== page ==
The workshop was structured in two main sessions. The first investigated how electricity and gas markets and systems can be coupled beyond the current level of integration. The second session focused on the potential of the integration of end-use sectors such as mobility, heating and cooling.

Consensus was reached on the need for ‘sector coupling’ between gas and electricity and for a greater integration between different sectors and activities to support the EU decarbonisation efforts and to foster energy transition. Despite the fact that some levels of integration have already been in place for some time, additional efforts are necessary to materialise new synergies and to optimise existing ones. One of the examples could be using the gas infrastructure to support the integration of higher shares of variable renewable electricity via Power-to-Gas technology.

Several challenges to sector coupling’s practical implementation were also highlighted. Existing infrastructures does not seem sufficient and the construction of new ones might be required, mainly because energy would have to flow across borders as well as within the different sectors. A higher degree of coordination in infrastructures planning would also be crucial in this respect. New technological solutions have to be implemented taking into account the growing number of cyber threats and ensuring high levels of cyber-security.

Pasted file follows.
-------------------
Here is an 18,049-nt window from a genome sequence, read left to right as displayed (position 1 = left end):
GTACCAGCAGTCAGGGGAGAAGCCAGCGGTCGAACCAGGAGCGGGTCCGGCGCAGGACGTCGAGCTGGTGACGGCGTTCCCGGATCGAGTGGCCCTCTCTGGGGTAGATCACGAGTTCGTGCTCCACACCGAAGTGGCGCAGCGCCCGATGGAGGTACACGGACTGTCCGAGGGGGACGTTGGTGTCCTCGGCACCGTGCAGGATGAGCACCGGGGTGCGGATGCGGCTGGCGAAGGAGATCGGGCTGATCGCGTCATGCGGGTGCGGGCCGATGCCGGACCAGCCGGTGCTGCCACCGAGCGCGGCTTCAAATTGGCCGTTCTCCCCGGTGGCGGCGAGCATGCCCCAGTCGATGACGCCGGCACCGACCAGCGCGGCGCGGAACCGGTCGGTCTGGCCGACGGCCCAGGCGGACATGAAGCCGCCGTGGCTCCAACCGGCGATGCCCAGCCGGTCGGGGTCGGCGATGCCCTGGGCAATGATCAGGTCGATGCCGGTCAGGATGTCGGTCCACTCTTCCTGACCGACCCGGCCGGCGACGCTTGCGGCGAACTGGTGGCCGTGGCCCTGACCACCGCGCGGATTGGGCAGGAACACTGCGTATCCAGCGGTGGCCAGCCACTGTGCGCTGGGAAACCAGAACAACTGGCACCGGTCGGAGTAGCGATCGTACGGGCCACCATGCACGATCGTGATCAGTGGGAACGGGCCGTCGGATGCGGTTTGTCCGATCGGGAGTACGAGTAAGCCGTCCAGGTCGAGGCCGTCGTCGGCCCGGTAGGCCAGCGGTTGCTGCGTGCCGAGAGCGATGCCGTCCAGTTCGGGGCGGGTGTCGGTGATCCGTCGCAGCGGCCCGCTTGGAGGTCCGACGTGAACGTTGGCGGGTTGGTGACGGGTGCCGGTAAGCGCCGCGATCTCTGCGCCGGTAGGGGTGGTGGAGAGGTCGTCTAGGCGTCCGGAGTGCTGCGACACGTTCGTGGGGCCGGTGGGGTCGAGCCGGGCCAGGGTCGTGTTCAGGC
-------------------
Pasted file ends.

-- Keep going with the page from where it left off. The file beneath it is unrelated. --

An additional challenge is the investment in innovation and the quest for new business models embracing elements of sector coupling. Investing in research and development but also in innovative technological applications is pivotal for an effective implementation of sector coupling. The full potential of solutions such as gas-to-power, hydrogen technologies and batteries is yet to be fully explored.